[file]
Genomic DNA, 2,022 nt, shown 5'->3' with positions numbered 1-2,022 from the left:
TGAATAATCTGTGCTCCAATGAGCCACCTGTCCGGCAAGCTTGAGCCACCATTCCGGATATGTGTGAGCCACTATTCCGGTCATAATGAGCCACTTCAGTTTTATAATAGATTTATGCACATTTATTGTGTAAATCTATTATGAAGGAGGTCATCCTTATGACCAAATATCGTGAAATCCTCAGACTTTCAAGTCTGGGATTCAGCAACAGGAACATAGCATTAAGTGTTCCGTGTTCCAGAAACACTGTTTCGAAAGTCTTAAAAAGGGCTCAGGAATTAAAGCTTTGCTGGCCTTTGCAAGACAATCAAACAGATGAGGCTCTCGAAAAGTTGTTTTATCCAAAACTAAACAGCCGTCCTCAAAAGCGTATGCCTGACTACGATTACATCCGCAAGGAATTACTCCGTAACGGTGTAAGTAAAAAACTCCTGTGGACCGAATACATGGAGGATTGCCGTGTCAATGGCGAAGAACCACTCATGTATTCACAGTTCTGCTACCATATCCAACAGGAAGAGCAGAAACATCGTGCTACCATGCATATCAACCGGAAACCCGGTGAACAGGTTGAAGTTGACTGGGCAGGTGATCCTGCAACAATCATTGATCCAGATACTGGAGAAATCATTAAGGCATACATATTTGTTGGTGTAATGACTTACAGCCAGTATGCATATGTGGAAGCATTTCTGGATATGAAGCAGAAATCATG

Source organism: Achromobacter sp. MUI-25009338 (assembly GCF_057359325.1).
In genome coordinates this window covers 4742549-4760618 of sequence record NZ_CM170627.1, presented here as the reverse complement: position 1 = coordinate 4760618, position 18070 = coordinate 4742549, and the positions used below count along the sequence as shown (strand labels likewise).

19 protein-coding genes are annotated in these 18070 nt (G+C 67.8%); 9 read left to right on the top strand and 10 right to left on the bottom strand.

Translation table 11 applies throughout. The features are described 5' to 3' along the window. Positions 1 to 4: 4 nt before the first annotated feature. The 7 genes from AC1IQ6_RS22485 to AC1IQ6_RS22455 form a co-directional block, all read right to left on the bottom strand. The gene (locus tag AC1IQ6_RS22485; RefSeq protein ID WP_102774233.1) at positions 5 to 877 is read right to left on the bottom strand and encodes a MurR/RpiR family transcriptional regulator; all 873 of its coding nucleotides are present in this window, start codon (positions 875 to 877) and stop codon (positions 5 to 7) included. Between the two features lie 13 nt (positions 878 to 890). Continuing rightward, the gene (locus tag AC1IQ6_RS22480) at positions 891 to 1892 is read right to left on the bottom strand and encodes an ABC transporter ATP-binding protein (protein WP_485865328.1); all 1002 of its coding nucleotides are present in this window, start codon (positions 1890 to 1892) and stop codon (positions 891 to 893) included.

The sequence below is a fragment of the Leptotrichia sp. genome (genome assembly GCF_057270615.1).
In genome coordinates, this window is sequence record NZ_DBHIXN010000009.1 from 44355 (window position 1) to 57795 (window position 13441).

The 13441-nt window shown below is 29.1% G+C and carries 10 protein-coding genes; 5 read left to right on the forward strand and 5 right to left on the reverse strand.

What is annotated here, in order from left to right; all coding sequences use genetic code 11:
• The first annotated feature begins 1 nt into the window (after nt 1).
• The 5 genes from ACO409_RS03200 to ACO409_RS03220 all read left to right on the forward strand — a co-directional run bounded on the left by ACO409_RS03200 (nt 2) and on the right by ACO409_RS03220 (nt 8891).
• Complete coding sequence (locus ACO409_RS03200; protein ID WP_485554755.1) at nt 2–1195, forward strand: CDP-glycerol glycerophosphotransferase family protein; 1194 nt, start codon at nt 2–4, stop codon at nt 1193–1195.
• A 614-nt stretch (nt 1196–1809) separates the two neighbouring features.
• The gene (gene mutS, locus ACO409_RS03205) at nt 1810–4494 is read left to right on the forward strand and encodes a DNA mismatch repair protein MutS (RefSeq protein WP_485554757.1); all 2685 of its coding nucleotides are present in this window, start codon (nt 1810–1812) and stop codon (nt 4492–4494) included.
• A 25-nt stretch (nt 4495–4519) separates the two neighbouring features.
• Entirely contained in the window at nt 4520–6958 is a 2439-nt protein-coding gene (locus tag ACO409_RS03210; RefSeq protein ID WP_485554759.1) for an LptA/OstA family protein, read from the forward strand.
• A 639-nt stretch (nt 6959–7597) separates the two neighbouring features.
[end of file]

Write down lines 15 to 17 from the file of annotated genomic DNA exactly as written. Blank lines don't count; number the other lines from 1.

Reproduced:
• The gene (gene mutS, locus ACO409_RS03205) at nt 1810–4494 is read left to right on the forward strand and encodes a DNA mismatch repair protein MutS (RefSeq protein WP_485554757.1); all 2685 of its coding nucleotides are present in this window, start codon (nt 1810–1812) and stop codon (nt 4492–4494) included.
• A 25-nt stretch (nt 4495–4519) separates the two neighbouring features.
• Entirely contained in the window at nt 4520–6958 is a 2439-nt protein-coding gene (locus tag ACO409_RS03210; RefSeq protein ID WP_485554759.1) for an LptA/OstA family protein, read from the forward strand.